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A model of the chemical structure of a nucleic acid

PI: Thomas Brown

Department: Chemistry

Short strands of nucleic acids (oligonucleotides) perform a number of functions within the natural world, from encoding genetic information to templating the synthesis of key proteins. Researchers have sought to recreate such systems in the laboratory, whilst also finding new uses for oligonucleotides, such as in therapeutics, gene therapy, gene synthesis/editing (e.g. CRISPR) and molecular probes.

Existing methods for synthesising oligonucleotides on a laboratory and industrial scale rely on the use of complex biological systems. Adapting these methods to produce nucleic acid structures with non-natural motifs and functionality is often impossible, as the biological systems employed are inflexible and not tolerant to changes in environment or chemical functionality.

One of the most effective solutions to these issues has been developed by Prof Tom Brown at the University of Oxford and involves the use of chemical reactions, as opposed to biological systems, to generate bespoke sequences of nucleosides. This approach not only allows for greater customization, potentially allowing inclusion of non-standard nucleosides/bases, but the resulting oligonucleotides are more stable and have improved binding to interesting biological targets (mRNA, DNA etc.).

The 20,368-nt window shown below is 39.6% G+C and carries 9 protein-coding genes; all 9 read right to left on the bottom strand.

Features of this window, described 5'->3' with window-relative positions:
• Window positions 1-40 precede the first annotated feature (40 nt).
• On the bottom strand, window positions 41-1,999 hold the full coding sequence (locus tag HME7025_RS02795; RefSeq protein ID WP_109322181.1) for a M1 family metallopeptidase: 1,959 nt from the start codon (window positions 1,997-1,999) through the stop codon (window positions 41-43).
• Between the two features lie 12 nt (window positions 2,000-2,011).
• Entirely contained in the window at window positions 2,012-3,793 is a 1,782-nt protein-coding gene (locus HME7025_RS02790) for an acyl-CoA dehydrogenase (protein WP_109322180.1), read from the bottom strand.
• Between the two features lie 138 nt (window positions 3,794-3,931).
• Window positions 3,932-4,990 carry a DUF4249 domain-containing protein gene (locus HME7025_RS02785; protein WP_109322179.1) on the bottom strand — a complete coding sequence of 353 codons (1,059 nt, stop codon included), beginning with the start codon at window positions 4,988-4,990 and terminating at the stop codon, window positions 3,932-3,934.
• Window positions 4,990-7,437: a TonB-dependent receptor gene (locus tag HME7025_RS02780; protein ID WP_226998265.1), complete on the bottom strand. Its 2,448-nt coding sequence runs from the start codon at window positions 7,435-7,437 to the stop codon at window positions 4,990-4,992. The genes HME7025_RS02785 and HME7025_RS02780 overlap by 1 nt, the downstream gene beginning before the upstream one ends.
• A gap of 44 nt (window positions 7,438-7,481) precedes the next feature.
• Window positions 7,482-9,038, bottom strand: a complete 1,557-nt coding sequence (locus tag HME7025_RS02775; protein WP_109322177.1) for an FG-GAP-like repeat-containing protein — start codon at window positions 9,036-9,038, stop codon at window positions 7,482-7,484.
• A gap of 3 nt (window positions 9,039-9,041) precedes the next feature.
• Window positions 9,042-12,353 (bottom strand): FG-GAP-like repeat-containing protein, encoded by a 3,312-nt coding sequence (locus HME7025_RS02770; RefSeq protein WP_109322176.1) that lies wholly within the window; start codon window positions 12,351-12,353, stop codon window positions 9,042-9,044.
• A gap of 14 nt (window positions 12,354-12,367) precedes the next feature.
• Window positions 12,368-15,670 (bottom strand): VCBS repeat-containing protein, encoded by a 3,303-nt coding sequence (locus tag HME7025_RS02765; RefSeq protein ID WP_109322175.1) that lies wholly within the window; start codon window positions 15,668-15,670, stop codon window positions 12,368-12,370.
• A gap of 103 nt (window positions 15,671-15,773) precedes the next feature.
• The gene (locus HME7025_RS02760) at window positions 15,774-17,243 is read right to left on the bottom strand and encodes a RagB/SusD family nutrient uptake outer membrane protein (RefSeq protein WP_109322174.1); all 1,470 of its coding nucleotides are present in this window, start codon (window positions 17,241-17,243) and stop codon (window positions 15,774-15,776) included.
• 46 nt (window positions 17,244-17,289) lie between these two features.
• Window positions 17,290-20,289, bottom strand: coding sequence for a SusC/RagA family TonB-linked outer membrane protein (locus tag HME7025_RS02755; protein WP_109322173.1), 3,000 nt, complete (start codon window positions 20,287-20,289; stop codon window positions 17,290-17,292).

The underlying chemistry has been extensively investigated by the group and is protected by a portfolio of patent applications.

The IAA award will enable the gathering of data necessary to engage industrial partners and promote the scale up of the methodology.

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